Coffee does more than wake you up
Beep! Beep! Beep! Bam! Hit the snooze button …
The archenemy of everyone on Monday morning — especially after a long, busy or exciting weekend — the alarm clock. But there’s still one thing that can make it all better. After hitting the snooze button a few times, you shuffle out of bed and make a beeline for the coffee maker.
And you’re not alone. Per capita, Americans drink about one cup of coffee a day (coming in 16th in the amount of coffee consumed globally).
Coffee is the first thing on many people’s minds when they wake up. Believe it or not, that may be beneficial to your health. Coffee contains many nutrients, antioxidants and other chemicals that can not only give you a boost of energy but also help you stay healthy.
Here are three health benefits of coffee:
Lower blood sugar and risk of diabetes
While the rest of your body gets a boost from coffee, your blood sugar level may go the opposite direction. Doctors aren’t entirely sure which chemicals in coffee lower blood sugar, but both caffeinated and decaffeinated coffee have this effect. Some studies suggest the effects may be greater in decaffeinated coffee. With each cup of coffee daily, your risk of Type 2 diabetes decreases by seven percent. For those who drink four to six cups daily, they have a 28 percent lower risk. But this amount of caffeine is not recommended for most people, and studies show that too much caffeine can be dangerous or even deadly. Some of the worse effects are on your heart’s electrical system and can lead to fast, irregular heart rhythms, like atrial fibrillation. Be sure to monitor how caffeine affects you, and talk to your doctor if you consume this much coffee.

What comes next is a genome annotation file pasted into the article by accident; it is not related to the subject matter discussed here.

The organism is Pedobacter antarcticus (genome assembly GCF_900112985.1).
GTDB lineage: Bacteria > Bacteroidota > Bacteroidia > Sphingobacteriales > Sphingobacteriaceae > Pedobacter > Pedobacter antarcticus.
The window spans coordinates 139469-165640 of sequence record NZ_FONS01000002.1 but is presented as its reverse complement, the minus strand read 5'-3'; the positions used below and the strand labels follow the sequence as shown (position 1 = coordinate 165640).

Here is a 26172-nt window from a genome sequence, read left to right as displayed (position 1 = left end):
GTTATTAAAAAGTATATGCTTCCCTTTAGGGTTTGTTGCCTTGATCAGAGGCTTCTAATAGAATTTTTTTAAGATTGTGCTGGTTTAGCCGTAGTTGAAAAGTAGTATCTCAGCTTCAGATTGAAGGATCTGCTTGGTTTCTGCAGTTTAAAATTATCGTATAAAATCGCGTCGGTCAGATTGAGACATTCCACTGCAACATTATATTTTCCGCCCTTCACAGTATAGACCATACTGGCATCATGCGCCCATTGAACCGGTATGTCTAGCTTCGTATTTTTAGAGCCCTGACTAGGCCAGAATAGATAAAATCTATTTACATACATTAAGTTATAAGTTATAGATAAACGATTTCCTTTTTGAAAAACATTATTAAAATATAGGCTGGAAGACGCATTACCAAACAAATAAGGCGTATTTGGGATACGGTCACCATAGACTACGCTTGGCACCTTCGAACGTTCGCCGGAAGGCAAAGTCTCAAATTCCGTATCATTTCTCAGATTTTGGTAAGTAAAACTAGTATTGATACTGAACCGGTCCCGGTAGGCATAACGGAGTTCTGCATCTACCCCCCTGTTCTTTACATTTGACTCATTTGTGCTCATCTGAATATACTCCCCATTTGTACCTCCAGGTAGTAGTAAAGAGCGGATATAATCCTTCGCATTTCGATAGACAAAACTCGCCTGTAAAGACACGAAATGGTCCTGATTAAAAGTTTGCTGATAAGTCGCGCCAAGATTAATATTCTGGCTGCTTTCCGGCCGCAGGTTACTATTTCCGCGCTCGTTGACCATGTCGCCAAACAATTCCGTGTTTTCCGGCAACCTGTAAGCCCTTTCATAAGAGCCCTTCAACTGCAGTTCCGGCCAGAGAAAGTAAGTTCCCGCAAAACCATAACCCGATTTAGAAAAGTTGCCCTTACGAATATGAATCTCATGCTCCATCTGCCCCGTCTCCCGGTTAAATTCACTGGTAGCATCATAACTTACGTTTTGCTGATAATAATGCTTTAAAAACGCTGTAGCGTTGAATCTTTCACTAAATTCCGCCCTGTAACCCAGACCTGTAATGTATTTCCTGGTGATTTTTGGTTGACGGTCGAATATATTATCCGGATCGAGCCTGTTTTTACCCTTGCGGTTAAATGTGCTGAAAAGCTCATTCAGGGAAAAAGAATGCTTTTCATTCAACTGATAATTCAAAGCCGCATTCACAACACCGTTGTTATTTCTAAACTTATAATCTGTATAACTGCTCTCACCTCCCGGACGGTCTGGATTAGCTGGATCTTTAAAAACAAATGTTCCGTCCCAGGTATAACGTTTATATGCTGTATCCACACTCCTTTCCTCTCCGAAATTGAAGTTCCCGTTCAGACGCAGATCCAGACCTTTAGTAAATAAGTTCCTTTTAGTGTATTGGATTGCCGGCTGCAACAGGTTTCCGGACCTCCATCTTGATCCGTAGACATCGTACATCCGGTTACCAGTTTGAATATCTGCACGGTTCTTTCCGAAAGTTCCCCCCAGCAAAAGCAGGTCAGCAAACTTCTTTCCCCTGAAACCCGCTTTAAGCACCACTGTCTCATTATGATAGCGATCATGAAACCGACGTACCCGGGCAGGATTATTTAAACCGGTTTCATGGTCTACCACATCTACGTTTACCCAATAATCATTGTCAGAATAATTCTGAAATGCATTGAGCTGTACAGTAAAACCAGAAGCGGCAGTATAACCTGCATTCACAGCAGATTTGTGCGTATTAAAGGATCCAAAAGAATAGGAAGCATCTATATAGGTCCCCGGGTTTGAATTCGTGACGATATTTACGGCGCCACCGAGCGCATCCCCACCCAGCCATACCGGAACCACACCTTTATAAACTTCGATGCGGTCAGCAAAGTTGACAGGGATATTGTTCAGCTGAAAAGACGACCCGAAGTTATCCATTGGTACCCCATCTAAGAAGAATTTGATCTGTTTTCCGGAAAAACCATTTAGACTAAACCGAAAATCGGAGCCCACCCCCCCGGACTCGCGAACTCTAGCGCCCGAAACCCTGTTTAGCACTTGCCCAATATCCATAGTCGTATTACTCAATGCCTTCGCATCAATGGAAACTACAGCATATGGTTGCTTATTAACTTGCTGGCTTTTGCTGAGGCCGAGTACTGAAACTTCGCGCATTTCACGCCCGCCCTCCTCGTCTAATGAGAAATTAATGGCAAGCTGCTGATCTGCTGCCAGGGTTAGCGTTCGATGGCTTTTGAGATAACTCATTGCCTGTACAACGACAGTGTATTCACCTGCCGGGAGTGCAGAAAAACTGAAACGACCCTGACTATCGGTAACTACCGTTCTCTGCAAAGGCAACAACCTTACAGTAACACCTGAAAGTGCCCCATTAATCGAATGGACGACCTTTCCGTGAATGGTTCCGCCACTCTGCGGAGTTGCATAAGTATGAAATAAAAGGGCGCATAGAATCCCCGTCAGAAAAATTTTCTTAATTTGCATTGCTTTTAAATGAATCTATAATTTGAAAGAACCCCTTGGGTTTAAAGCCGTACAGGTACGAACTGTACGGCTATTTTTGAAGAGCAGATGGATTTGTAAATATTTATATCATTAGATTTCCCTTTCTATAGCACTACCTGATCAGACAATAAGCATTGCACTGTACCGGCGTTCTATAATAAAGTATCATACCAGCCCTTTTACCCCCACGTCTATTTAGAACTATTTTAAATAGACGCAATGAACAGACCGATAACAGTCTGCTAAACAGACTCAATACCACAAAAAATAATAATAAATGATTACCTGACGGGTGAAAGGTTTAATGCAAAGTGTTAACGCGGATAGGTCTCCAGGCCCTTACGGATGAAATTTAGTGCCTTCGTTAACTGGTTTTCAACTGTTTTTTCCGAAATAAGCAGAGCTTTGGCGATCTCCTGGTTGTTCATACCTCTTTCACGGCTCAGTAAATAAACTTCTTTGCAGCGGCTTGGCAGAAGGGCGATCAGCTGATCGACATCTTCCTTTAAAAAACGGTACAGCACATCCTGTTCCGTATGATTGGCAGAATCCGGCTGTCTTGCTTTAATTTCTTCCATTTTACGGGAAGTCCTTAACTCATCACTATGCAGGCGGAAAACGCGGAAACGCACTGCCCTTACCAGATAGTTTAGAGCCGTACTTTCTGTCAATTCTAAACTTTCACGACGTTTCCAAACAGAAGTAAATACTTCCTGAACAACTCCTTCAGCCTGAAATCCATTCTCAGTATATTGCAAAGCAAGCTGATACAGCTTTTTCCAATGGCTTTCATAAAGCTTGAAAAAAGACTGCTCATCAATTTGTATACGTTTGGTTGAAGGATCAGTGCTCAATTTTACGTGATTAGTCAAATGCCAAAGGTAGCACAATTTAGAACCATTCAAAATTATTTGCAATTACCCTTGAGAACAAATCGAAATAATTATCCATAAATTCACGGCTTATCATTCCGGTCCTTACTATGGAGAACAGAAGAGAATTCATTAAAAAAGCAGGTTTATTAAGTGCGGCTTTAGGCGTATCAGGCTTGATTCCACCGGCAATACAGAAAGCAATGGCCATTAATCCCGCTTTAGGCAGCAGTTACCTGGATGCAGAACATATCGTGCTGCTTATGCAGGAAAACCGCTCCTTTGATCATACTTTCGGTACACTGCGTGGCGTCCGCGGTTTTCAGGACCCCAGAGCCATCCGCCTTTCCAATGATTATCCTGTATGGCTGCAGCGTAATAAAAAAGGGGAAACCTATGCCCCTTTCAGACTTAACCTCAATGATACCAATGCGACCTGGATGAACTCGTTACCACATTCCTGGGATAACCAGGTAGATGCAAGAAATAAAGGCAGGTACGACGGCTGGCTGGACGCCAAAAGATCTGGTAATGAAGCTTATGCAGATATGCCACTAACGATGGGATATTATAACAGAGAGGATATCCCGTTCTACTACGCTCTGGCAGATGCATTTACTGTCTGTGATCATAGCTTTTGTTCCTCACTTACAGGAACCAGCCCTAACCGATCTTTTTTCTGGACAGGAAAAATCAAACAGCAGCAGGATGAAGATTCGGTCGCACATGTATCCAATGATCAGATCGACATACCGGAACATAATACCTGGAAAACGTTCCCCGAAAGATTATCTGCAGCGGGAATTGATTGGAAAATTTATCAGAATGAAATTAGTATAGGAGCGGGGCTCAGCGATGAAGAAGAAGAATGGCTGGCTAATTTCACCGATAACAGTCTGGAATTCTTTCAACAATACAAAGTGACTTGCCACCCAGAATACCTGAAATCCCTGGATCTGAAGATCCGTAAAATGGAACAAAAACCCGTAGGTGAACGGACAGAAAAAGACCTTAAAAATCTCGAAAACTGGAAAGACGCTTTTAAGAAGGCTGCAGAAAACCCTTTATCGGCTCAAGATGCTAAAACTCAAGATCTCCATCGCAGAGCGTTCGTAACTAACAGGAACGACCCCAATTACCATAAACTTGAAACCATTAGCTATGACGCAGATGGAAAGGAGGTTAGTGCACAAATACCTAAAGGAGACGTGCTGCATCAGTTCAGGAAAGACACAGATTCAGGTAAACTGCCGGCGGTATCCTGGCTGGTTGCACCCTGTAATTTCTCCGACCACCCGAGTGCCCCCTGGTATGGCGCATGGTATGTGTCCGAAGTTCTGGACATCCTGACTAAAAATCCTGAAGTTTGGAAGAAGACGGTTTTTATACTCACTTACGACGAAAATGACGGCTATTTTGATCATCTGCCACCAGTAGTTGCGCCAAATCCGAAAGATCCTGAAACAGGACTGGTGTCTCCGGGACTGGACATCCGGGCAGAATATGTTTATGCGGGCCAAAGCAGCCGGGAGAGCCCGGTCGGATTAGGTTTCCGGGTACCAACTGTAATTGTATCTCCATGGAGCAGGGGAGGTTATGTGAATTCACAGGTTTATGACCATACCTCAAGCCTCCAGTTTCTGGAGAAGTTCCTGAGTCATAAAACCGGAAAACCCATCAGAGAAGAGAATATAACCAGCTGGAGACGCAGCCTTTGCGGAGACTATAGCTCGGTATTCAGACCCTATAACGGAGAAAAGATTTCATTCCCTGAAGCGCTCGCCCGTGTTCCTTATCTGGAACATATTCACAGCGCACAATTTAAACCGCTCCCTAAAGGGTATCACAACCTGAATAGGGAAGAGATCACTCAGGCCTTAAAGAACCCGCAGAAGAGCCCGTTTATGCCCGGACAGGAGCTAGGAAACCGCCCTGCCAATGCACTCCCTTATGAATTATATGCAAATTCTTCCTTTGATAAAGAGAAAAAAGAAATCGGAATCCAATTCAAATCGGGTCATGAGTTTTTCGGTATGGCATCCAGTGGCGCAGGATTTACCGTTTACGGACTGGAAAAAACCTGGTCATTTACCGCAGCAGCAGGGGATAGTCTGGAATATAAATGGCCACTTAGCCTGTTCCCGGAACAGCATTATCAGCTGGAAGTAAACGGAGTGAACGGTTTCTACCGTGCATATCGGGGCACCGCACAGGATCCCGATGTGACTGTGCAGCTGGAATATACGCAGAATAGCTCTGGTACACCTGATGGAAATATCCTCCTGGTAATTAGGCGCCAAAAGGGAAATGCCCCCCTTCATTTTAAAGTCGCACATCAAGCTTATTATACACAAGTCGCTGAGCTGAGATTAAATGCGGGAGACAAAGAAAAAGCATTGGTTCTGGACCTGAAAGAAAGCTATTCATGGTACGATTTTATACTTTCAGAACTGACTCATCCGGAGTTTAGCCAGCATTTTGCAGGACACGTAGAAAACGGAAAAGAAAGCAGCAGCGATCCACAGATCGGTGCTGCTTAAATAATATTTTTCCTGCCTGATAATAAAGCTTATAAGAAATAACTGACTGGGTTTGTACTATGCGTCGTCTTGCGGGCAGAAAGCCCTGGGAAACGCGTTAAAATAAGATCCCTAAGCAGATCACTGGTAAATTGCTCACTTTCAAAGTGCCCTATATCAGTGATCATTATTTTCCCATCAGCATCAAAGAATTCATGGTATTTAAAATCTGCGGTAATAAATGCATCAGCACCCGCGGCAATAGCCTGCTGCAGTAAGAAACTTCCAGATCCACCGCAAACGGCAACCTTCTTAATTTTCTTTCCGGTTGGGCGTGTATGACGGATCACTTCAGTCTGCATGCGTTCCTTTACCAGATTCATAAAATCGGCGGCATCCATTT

Lower risk of heart failure
Two or more cups of coffee every day could be doing more than just getting your blood pumping. One Harvard study says that two or more cups of coffee every day can protect against heart failure — particularly for women. People in the study who drank four cups of coffee a day had an 11 percent lower risk. Green tea also seems to have similar effects on stroke and heart disease risks when drank in similar quantities.
Antioxidant and nutrient boost
One of my medical school colleagues was convinced in 1976 that coffee was one of the healthiest drinks in the world. He swore that coffee got him through college and med school. Well Joe B., from New Jersey, who became a famous gynecologist, turns out you were probably right all along. Along with cancer-fighting antioxidants, coffee contains a fair amount of nutrients like vitamin B2 and vitamin B5.
Some studies have shown that some people get more of their daily value of antioxidants from coffee than from fruits and vegetables combined. In addition to vitamins B2 and B5, coffee also contains magnesium, manganese, potassium and niacin. There are other chemicals such as kahweol and cafestol that may have some nutritional value, but more research is needed.
The healthiest way to drink coffee is without cream and sugar. An average cup of coffee has about one calorie and no fat. Sugar adds 16 calories per teaspoon, and cream adds 44 calories per tablespoon (mostly from saturated fat).
So the science is in; coffee can give you a boost and contribute to good health as long as it’s enjoyed in moderation. And Ron, moderation means two to three cups or so a day … not six to eight!